Frusciante’s first two replacements never appeared on a Chili Peppers album. First came Arik Marshall, who lasted for a year, and then came Jesse Tobias, who made it through a couple of months. Then in 1994 the band brought former Jane’s Addiction guitarist Dave Navarro on board. Having not released an album in the four years since the incredible success of Blood Sugar Sex Magik, the band finally came out with One Hot Minute in 1995. Not everyone found the album worth the long wait. Although it went platinum, its sales fell well short of those for Blood Sugar Sex Magik. Critically, the verdict was mixed. Essi Berelian, in Rock: the Rough Guide, saw the songwriting as “a testament to a band at the peak of their creativity,” while Rob Sheffield of Rolling Stone wrote that “they sounded like dinosaurs on 1995’s miserable One Hot Minute.”
Once again, the band took a long break from the recording studio. In fact, the next couple of years were so trouble-filled that it became doubtful that there would be any more Chili Peppers. Following a tour that became notorious for the number of scheduled shows that never took place, the band members went their separate ways for a while. Then, in 1997 Flea served as the bass player when Navarro, Perry Farrell and others got together for a Jane’s Addiction reunion tour. Besides these side projects, both Navarro and Kiedis relapsed into drug addictions. Then, to make matters worse, Smith and Kiedis both suffered injuries in separate motorcycle accidents.
The band’s survival seemed even more unlikely when they once again lost their guitarist. Musical differences, and perhaps personal ones, between Kiedis and Navarro led to the latter’s leaving. Working together in the studio had been difficult because the Peppers took a spontaneous approach to song writing and arranging, while Navarro liked to record several guitar tracks to work from for a song’s final version. A threesome without a guitar player, the remaining band members began to doubt that they would continue as a unit. Flea told Melody Maker magazine, “I wasn’t sure about the band’s future and wasn’t really interested. There was a point where it was feeling like a job and like no fun.”
Instead of dissolving, though, the band improbably returned to the lineup that had brought them their largest success. Despite Flea’s professed lack of interest in the band’s future, he invited Frusciante to rejoin them. Frusciante himself had just gone through a long period of substance addiction that had landed him in the hospital in early 1998. Shortly thereafter, Flea negotiated Frusciante’s return to the band, where he was literally welcomed with open arms by Kiedis. In describing their first rehearsal together, Kiedis told Gavin Edwards of Rolling Stone, “[W]hen he hit that first chord, it was so perfect—this blend of sounds from these people who I hadn’t heard play together in so long.”
The resulting album from this reunion, 1999’s Californication, turned out to be one of the Chili Peppers’ greatest successes. Working once again with Rubin as producer, the quartet put together a work that sold well and received some of the best reviews of the band’s work. Sheffield called it “easily their best album ever.” While familiar sexy funk and tender ballads filled the album, the songwriting displayed mature and thematic unity. Fricke described the album as “a bittersweet thing about bright possibility and broken promises.” Kiedis himself told Fricke that the album’s theme, from its title down to its individual songs, explores California as a place where reality doesn’t live up to its romantic reputation: “[T]his weird, magical place that is really kind of the end of the world, the Western Hemisphere’s last stop.”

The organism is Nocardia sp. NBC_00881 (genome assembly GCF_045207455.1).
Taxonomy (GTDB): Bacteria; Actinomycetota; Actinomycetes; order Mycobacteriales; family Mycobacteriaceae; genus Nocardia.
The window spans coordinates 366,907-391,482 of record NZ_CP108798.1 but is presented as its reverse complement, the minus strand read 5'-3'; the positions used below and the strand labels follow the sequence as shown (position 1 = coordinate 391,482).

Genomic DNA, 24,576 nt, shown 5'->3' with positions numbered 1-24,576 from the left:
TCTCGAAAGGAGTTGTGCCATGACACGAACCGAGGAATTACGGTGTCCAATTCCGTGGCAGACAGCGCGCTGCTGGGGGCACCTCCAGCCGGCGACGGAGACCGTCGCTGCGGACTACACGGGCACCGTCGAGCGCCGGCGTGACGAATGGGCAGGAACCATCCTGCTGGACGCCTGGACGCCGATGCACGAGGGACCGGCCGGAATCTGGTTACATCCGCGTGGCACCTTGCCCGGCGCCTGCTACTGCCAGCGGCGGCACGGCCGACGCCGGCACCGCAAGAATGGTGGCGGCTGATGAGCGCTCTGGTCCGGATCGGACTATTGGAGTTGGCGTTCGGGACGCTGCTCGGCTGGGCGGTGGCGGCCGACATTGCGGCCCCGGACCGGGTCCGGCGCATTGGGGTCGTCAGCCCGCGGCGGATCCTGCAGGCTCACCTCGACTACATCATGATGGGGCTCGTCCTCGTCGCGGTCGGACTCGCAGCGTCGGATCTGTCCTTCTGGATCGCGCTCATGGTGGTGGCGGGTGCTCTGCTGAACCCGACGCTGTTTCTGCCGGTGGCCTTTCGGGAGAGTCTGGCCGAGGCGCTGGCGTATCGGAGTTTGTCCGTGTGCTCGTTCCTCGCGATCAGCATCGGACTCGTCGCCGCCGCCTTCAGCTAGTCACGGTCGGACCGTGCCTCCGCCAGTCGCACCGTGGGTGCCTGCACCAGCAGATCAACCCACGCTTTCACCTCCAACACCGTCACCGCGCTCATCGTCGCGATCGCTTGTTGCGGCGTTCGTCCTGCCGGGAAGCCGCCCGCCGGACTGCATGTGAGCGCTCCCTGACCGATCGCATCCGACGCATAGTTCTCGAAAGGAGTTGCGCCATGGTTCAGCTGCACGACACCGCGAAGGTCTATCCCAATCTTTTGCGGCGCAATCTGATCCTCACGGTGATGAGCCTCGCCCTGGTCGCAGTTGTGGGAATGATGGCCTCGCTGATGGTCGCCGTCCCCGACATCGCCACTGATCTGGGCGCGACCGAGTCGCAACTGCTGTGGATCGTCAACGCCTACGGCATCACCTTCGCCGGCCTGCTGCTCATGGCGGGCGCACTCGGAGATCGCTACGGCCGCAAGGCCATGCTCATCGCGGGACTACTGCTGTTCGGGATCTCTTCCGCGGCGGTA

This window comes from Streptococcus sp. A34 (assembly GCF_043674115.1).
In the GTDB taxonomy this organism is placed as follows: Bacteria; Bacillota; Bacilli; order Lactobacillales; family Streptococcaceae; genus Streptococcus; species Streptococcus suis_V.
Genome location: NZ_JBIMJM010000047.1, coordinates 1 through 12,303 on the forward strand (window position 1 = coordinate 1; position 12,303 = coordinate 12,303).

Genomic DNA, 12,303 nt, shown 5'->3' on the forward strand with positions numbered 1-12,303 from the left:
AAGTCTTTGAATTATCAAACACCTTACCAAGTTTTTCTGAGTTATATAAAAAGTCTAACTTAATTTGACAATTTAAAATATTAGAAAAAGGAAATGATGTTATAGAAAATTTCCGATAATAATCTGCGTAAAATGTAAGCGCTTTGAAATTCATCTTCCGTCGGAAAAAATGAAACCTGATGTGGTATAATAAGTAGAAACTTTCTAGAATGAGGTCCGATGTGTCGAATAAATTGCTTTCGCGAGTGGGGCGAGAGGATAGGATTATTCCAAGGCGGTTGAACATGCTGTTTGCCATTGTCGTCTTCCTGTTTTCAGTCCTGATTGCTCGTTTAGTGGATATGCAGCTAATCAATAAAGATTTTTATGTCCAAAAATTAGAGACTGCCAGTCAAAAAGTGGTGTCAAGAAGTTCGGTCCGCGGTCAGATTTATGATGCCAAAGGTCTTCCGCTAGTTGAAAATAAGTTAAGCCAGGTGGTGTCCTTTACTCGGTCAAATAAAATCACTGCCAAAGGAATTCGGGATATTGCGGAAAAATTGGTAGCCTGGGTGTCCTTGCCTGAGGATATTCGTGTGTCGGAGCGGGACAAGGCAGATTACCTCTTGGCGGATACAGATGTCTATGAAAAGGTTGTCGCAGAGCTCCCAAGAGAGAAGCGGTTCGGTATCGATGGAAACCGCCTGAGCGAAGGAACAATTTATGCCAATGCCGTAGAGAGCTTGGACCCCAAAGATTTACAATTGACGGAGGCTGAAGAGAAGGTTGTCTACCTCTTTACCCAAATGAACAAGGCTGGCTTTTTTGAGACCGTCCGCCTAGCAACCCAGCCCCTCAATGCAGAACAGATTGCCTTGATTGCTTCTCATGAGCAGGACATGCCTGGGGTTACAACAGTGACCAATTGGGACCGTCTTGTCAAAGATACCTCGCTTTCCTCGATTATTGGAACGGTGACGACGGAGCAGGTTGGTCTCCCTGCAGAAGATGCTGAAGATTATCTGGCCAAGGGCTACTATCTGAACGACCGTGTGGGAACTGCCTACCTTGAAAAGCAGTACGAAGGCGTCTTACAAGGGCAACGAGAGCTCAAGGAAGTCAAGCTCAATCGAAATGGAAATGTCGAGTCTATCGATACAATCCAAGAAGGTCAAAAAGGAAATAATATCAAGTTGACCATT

While they retained their flair, their frenzied gymnastics on stage, and their sense of humor, the Chili Peppers’ lyrics showed the lessons of their years. The first single and hit off Califonication was “Scar Tissue,” a meditation on the past by Kiedis. While some doubted that the band would remain intact long enough to achieve anything more, the success of Califonication demonstrated their resilience. Eight years after the Red Hot Chili Peppers first made their mark with music reviewers and buyers, they regrouped to do so again, establishing themselves as one of the major rock acts of the 1990s.
Red Hot Chili Peppers, EMI America, 1984.
Freaky Styley EMI America, 1985.
The Uplift Mofo Party Plan, EMI America, 1987.
Mother’s Milk, EMI America, 1989.
Blood Sugar Sex Magik, Warner Brothers, 1991.
One Hot Minute, Warner Brothers, 1995.
Califomication, Warner Brothers, 1999.
Buckley, Jonathan and Mark Ellingham, editors, Rock: the Rough Guide, Penguin, 1996.
Larkin, Colin, editor, The Encyclopedia of Popular Music, Muze, 1998.
Romanowski, Patricia and Holly George-Warren, editors, The Rolling Stone Encyclopedia of Rock and Roll, Fireside, 1995.
Guitar Player, November 1997, p. 53.
Melody Maker, February 9, 2000, p. 21.
Los Angeles Times, June 13, 1999, p. 3.
Rolling Stone, April 29, 1999, p. 38; May 13, 1999, p. 50; December 16, 1999, p. 217; April 27, 2000, p. 58.
Spin, August 1999, p. 111.
USA Today, December 18, 1997, p. 2D.
“The Red Hot Chili Peppers,” All Music Guide, http://www.allmusic.com (April 10, 2000).
"Red Hot Chili Peppers." Contemporary Musicians. . Encyclopedia.com. (September 15, 2018). http://www.encyclopedia.com/education/news-wires-white-papers-and-books/red-hot-chili-peppers-0
"Red Hot Chili Peppers." Contemporary Musicians. . Retrieved September 15, 2018 from Encyclopedia.com: http://www.encyclopedia.com/education/news-wires-white-papers-and-books/red-hot-chili-peppers-0